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THE TRAGEDY

OF

JULIUS CÆSAR

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JULIUS CÆSAR.
OCTAVIUS CÆSAR,
MARCUS ANTONIUS, Triumvirs after the death of Julius Cæsar.
M. Æmilius LEPIDUS,)
CICERO,
PUBLIUS, Senators.
POPILIUS LENA,
MARCUS BRUTUS,
CASSIUS,
CASCA,
TREBONIUS,

Conspirators against Julius Cæsar.
LIGARIUS,
DECIUS BRUTUS,
METELLUS CIMBER,
CINNA,
FLAVIUS and MARULLUS, Tribunes.
ARTEMIDORUS, a Sophist of Cnidos.
A Soothsayer.
CINNA, a Poet. Another Poet.
LUCILIUS, TITINIUS, MESSALA, Young Cato, and VOLUMNIUS,

Friends to Brutus and Cassius.
VARRO, CLITUS, CLAUDIUS, STRATO, LUCIUS, DARDANIUS, Ser-

vants to Brutus. PINDARUS, Servant to Cassius.

CALPURNIA, Wife to Cæsar.
PORTIA, Wife to Brutus.
Senators, Citizens, Guards, Attendants, etc.

Scene: During a great part of the Play, at Rome; afterwards at

Sardis and near Philippi.

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Flav. Hence ! home, you idle creatures, get you home:

Is this a holiday? What! know you not,
Being mechanical, you ought not walk

Upon a labouring day without the sign Act I. Scene 1.) In the Folios each act is headed “ Actus Primus, Secundus," etc., “Scæna Prima.” The scenes are not distinguished from one another, nor are the places specified in which the scene is laid.

Marullus) is spelt Murellus or Mur- The ellipse of the verb of motion with rellus, and several other proper names adverbs and adverbial phrases is very are wrongly spelt in the Folios. In common. Compare Marmion's last such cases we may leave the wrong words, “Charge, Chester, charge ! spelling unaltered, when it is in ac- On, Stanley, on!” and line 74. cordance with North's Plutarch. As 3. ought not walk] For the omission Marullus is spelt correctly by North, of “to” before infinitives, where we the wrong spelling of the word may now insert it, and vice versá, see be attributed to the copyist or the Abbott's Shakespearian Grammar, printer rather than to Shakespeare. sec. 351. Therefore the correct spelling is re 4. a labouring day) a working day stored in the text.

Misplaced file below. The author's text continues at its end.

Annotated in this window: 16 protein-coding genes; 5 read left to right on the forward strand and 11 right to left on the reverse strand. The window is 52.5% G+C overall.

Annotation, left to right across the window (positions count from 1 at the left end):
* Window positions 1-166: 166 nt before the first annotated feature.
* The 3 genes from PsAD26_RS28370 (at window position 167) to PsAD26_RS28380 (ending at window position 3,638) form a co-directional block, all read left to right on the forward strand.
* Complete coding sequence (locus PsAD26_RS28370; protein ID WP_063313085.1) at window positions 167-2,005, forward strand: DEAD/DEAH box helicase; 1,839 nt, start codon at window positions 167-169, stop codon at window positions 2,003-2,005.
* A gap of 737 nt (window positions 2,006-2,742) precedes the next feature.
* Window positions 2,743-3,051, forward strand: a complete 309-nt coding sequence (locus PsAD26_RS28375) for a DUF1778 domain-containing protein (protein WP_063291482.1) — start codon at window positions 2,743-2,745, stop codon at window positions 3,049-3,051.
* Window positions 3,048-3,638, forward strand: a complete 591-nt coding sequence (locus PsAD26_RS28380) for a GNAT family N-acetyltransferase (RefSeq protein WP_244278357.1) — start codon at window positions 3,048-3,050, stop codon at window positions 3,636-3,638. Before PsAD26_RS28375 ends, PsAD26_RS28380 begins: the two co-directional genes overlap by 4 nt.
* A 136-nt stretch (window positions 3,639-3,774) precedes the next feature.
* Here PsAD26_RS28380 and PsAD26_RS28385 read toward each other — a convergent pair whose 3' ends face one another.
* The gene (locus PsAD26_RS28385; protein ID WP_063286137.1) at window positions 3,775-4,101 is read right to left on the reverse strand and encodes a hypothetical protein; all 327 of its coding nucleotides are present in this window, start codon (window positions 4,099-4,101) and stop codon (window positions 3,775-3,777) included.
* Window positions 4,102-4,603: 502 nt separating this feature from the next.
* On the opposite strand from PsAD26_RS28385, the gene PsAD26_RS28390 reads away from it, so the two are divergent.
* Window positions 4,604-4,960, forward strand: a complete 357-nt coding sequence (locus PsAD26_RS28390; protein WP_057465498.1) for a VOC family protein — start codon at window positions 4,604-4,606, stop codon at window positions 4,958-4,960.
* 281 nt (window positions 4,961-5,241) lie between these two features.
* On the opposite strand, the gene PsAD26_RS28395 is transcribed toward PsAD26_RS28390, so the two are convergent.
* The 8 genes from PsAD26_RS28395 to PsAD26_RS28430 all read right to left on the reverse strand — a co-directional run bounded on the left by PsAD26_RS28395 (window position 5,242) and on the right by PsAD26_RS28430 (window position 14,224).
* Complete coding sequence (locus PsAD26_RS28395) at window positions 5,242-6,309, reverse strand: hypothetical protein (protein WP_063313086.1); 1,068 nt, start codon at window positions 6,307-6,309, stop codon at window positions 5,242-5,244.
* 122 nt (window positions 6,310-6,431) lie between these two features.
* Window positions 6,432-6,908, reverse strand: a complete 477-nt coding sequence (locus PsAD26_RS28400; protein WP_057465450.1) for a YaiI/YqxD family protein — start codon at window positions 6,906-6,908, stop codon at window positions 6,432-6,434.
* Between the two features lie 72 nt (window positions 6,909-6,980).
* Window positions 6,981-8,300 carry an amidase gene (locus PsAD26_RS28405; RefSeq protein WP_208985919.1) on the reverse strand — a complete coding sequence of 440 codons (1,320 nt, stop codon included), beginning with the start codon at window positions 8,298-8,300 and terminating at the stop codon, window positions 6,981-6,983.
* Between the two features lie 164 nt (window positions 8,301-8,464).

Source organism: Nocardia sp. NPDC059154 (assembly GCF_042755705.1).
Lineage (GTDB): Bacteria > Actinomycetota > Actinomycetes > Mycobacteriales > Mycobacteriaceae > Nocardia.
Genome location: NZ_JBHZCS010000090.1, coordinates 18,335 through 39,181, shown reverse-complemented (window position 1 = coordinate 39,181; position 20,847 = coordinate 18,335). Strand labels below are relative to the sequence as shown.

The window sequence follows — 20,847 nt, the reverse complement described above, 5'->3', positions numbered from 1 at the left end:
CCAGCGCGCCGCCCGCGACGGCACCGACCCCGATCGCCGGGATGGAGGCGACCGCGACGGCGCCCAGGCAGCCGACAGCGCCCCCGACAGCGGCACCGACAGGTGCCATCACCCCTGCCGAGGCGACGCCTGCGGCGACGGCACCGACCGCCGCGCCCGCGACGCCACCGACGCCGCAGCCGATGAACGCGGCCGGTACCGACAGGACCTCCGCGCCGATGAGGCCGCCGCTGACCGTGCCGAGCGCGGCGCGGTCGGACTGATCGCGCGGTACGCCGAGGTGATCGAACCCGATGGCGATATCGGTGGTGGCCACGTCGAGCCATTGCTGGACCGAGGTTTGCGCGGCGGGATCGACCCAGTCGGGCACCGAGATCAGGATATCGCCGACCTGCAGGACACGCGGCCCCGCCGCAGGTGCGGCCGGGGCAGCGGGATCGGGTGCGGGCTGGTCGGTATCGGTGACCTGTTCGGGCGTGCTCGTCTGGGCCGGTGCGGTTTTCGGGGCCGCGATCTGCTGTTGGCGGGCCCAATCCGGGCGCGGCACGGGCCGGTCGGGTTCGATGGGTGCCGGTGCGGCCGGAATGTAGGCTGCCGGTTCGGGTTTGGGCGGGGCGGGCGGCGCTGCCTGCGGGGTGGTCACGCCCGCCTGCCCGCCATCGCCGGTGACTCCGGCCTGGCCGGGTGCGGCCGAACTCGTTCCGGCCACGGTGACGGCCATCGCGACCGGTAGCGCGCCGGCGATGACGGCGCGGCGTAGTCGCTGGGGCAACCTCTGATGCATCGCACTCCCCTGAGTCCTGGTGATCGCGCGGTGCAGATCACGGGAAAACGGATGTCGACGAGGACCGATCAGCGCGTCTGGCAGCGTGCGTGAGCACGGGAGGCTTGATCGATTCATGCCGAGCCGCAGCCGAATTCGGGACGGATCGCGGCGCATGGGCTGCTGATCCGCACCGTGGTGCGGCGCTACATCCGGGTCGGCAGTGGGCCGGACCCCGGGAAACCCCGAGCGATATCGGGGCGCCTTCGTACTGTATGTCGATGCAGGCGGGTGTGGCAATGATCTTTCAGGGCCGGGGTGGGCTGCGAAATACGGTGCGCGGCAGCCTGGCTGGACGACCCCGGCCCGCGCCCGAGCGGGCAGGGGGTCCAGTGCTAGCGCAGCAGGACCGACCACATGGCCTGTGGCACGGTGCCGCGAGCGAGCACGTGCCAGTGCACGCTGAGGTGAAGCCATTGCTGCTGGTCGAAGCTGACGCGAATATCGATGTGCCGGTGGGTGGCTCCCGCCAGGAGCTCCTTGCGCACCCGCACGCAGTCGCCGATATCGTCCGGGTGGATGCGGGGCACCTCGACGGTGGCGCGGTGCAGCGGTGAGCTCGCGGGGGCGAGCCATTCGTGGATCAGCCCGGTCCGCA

as opposed to a holiday. " Labour1. Hence, home] go hence, go home. ing" would usually be explained here

of your profession ? Speak, what trade art thou ?

5 First Com. Why, sir, a carpenter. Mar. Where is thy leather apron, and thy rule?

What dost thou with thy best apparel on?

You, sir, what trade are you?
Second Com. Truly, sir, in respect of a fine workman,

I am but, as you would say, a cobbler.
Mar. But what trade art thou ? Answer me directly.
Second Com. A trade, sir, that I hope I may use

with a safe conscience; which is, indeed, sir, a
mender of bad soles.

15 15. soles] soules F 1, 2; souls F 3; soals F 4. as a verbal noun used adjectivally. sense in Winter's Tale, v. i. 35: Craik compares walking stick” and “There is none worthy, respecting “riding coat.” It may, however, be her that's gone." regarded as an instance of hypallage, 12, what trade art thou ?] The and compared with “idle hours, " second citizen has already declared “idle bed," 11. i. 117, "thirsty evil,” his trade by saying that he is a cobbler Measure for Measure, 1. ii. 134, or mender of shoes. Marullus, howmarried life," "hungry prey," 1 Henry ever, from the context naturally takes VI. 1. ii. 28, “ lovers' absent hours," the word " cobbler” in its other sense, Othello, ii. iv. 174, and morientes as meaning a clumsy workman. voces in Cicero.

12. thou] in Shakespeare's time 4. without the sign] There does not was used in addressing near relations appear to have been any law to this or intimate friends, and, as here, in effect in Elizabethan England or addressing inferiors. When an equal, ancient Rome. There were, how who is not an intimate friend, is ever, sumptuary laws in England up addressed in the singular number, to the reign of James I., requiring men insult is intended. Compare the use to dress in accordance with their

rank, of "thou” as a verb in Twelfth Night, and perhaps custom supplemented this iii. ii. 48. The citizens never venby requiring that artisans should on ture to use the singular pronoun in working days show, by clear external addressing Marullus or Flavius. On signs, what trade they belonged to. the other hand, "you" is often used in

5. what trade] of what trade. Speaking to inferiors to express anger, Compare ii . 301.

as in line 9, where both the “sir" and 7. rule] a piece of wood used by the "you" show that the speaker is carpenters to keep their lines straight. adopting sarcastically the attitude of Compare “Mechanic slaves with mock respect. See Abbott, sec. 233. greasy aprons, rules and hammers," 12. directly] plainly, in a straightAntony and Cleopatra, v. ii. 209. forward manner.

10. in respect of] as compared with. 15. soles] The reference to con“Respecting” is used in the same science is intended to make Marullus

a

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